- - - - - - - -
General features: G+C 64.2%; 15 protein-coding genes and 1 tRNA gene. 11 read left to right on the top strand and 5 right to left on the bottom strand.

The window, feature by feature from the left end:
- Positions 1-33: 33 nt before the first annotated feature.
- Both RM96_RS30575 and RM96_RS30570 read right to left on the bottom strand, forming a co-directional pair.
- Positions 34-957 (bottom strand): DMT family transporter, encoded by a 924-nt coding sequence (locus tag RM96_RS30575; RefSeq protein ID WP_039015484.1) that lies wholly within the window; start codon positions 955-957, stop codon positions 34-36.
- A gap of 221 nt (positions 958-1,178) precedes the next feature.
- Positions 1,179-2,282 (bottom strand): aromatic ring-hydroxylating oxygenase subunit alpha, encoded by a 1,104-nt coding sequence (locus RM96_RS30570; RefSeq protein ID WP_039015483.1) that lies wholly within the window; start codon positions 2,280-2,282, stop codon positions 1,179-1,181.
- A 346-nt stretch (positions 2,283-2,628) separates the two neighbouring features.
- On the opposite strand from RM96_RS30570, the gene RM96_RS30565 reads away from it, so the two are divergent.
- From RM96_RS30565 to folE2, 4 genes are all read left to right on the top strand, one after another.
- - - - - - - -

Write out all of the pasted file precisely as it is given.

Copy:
General features: G+C 64.2%; 15 protein-coding genes and 1 tRNA gene. 11 read left to right on the top strand and 5 right to left on the bottom strand.

The window, feature by feature from the left end:
- Positions 1-33: 33 nt before the first annotated feature.
- Both RM96_RS30575 and RM96_RS30570 read right to left on the bottom strand, forming a co-directional pair.
- Positions 34-957 (bottom strand): DMT family transporter, encoded by a 924-nt coding sequence (locus tag RM96_RS30575; RefSeq protein ID WP_039015484.1) that lies wholly within the window; start codon positions 955-957, stop codon positions 34-36.
- A gap of 221 nt (positions 958-1,178) precedes the next feature.
- Positions 1,179-2,282 (bottom strand): aromatic ring-hydroxylating oxygenase subunit alpha, encoded by a 1,104-nt coding sequence (locus RM96_RS30570; RefSeq protein ID WP_039015483.1) that lies wholly within the window; start codon positions 2,280-2,282, stop codon positions 1,179-1,181.
- A 346-nt stretch (positions 2,283-2,628) separates the two neighbouring features.
- On the opposite strand from RM96_RS30570, the gene RM96_RS30565 reads away from it, so the two are divergent.
- From RM96_RS30565 to folE2, 4 genes are all read left to right on the top strand, one after another.